Watch out for the black horse – Live Sail Die
With great anticipation, in just a week, competition on the GC32 Racing Tour resumes for the first time since the GC32 Oman Cup in November 2019. Unfortunately, the entire 2020 season of the World Sailing approved one-design flying catamaran circuit has had to be canceled and the first events of this year also had to be postponed due to the COVID-19 pandemic. It is only with further relaxation of international travel restrictions later this summer that the GC32 Racing Tour will return to its full roster of teams, including those from outside of Europe.
For next week’s GC32 Lagos Cup 1, the first of two GC32 Racing Tour events that the historic Algarve port will host this summer, six teams will compete. The favorite is certainly the Alinghi team of Ernesto Bertarelli, winner of the GC32 Racing Tour 2019, the former Swiss champions of the America’s Cup having also won the title of world champion on these waters. However, they will receive a tall order from the Red Bull Sailing Team, with double Austrian Olympic champions Roman Hagara and Hans-Peter Steinacher keen to make a strong impression in what will be their final season of GC32 racing.
The French owner-driver Erik Maris will continue to raise his level on Zoulou, after finishing second in the last event of 2019. The Swiss Foiling Academy will be a novelty for GC32 Racing with Julien Monnier and co-skipper Loïc Forestier as co-skippers , while on the steepest climb will probably be Christian Zuerrer’s Black Star Sailing team. Zuerrer’s team managed to train the most during the pandemic. They added Pierluigi de Felice to their crew, who recently contested the 36th America’s Cup with Luna Rossa. The Italian trimmer also has past GC32 experience with SAP Extreme Sailing Team.
The dark horse of this year’s GC32 Racing Tour will likely be Team Rockwool Racing; the Danish team skippered by former match racer and Volvo Ocean Race competitor Nicolai Sehested. As the skipper and the team compete for the first time on the GC32 Racing Tour, the boat knows the way around the track (previously it was SAP Extreme Sailing Team).
Rasmus Køstner, who co-skipped this boat with Jes Gram-Hansen, is also back on board and will be Team Rockwool Racing flight controller / bowman this season. The last time he competed in the GC32 Racing Tour was in 2018, so after a three-year hiatus, albeit with some corporate sailing in 2020 and an occasional day of crew training, Køstner s’ expect them to be rusty. However, they will be ‘race fit’ as they are the same as the new Danish rockwool crew who finished fifth at the recent SailGP event in Italy.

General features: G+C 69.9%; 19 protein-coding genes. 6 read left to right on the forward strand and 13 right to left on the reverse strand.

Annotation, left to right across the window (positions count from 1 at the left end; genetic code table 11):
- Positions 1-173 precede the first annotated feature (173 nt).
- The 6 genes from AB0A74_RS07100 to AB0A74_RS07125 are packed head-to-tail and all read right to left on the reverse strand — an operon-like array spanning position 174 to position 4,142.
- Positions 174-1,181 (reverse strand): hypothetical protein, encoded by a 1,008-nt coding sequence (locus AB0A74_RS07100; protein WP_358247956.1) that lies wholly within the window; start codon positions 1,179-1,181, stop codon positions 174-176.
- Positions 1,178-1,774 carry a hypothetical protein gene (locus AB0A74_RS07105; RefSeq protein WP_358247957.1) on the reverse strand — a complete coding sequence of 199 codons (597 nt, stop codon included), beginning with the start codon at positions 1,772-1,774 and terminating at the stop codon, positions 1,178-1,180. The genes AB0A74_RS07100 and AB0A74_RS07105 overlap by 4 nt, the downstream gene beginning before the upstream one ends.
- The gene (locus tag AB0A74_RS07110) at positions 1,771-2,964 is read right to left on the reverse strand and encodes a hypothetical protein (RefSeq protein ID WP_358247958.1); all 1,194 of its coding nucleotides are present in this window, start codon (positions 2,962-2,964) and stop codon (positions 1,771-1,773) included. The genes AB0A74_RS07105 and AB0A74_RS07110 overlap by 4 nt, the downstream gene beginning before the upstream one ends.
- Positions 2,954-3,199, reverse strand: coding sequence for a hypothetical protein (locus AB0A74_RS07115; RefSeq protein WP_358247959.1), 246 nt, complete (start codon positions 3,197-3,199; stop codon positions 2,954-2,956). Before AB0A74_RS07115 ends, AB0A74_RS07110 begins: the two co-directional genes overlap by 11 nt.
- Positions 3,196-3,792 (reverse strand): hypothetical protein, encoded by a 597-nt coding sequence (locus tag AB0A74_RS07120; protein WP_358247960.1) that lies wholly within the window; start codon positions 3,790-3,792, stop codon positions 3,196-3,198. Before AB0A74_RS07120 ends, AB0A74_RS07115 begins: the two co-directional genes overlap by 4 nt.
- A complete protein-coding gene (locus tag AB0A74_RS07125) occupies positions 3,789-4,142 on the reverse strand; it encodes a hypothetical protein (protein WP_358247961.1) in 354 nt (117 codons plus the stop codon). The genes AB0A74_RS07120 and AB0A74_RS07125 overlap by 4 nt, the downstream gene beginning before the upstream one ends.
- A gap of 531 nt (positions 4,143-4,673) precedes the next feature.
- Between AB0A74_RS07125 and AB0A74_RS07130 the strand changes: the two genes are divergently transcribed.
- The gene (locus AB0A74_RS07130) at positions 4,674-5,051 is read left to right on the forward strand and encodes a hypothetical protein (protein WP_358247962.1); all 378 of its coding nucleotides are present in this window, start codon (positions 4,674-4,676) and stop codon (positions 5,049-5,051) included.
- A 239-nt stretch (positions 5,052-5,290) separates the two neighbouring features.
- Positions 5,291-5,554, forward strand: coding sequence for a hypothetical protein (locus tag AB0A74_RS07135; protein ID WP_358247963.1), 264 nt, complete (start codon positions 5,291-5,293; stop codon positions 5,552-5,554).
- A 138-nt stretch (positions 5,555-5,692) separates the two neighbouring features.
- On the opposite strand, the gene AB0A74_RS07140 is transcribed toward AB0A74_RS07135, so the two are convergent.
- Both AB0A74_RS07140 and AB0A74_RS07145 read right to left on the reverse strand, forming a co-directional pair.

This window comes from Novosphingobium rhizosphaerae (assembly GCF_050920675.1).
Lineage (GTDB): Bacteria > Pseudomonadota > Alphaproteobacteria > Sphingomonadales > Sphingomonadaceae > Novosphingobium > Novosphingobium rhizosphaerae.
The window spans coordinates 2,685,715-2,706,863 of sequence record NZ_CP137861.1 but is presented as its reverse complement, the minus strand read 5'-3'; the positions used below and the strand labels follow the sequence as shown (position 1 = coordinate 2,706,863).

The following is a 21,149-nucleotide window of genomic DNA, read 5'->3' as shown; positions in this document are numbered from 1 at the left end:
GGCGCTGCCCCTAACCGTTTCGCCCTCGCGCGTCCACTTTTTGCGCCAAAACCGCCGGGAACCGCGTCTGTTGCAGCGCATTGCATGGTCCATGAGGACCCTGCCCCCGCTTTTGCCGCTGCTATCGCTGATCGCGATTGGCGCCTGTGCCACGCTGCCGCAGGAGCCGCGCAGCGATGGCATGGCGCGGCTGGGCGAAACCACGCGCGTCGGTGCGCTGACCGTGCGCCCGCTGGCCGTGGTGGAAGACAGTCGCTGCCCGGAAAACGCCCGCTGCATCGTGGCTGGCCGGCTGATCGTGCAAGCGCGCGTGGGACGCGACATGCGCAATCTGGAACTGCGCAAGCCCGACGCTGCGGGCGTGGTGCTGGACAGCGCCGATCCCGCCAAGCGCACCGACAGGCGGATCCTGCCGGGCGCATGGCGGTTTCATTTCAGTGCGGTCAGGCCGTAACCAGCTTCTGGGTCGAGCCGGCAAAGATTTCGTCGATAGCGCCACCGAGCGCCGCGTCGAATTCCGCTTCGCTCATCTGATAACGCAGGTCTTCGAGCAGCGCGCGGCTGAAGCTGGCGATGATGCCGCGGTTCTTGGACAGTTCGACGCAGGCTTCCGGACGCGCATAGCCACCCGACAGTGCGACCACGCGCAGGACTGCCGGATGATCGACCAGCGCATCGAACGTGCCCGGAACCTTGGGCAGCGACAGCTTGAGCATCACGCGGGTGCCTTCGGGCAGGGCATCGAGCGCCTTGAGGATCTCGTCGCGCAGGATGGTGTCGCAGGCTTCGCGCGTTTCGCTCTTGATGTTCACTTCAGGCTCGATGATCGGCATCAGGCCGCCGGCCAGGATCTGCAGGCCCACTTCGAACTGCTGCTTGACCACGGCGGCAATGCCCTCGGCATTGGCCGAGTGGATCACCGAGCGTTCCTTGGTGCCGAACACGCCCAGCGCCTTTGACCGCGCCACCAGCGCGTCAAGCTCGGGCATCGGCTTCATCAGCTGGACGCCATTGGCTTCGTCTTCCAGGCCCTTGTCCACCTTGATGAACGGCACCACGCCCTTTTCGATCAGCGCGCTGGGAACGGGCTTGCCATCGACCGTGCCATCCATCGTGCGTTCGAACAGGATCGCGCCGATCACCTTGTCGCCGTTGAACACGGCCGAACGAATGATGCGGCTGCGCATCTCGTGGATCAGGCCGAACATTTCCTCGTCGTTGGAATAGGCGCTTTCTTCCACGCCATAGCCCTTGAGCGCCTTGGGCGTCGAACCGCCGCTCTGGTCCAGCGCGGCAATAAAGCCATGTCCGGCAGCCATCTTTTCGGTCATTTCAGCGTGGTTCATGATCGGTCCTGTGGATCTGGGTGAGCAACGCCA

Aside from the size, speed and sophistication of the much more expensive F50 they run with SailGP, Køstner says one of the most notable differences between the two boats is that the GC32 has a conventional sail plan with a mast and flexible sails. In particular, it does not use hydraulics. This means that there are times when the GC32 may be slightly underpowered (eg it won’t tack tack like the F50), but on board there is a level of “feel” that you don’t get from the bigger boat, where almost everything on board is hydraulically controlled. “On the GC32, you get feedback on whatever you’re moving, which you don’t quite get with the F50. You get used to it, but miss the feedback you get from the GC32 which is good in most scenarios but can be a bit tricky at high speeds.
Køstner also points out how confident the teams are that they will be riding the GC32 to the fullest today compared to when they first got on board – in his case at the end of 2015. “I remember when we put on the boat in the water for the first time in dubai we thought it was really a handful – we were stressed out we thought it was a fast and out of control boat and there were some things we had a hard time dealing with , but eventually you learn it and you know that there are things you can do when you outsmart that you can’t do if you ‘no and there are other things you can’t do when you don’t. foil which you could perhaps do in the Extreme 40 or other catamarans.
“Now, many years later, we really think we can push it and are confident in sailing it – when you push yourself a lot in the GC32 in a lot of wind, you feel more comfortable with the limits. We can run the GC32 and we can also easily get on the water for a few hours and come back with good intensity and good learning. It’s nice to know that if you put in hours you will be very comfortable with it. the boat and you can push it very hard.
Køstner adds that there are techniques they learned on the F50 that may be applicable to the GC32 as well. However, they won’t be the only ones who can implement them for Alinghi, favorite of the race, coxswain Arnaud Psarofaghis recently got behind the wheel of the SailGP engagement in New Zealand.
Next week in Portugal, the GC32 Lagos Cup will follow its normal training race schedule on Wednesday followed by four actual racing days (July 1-4).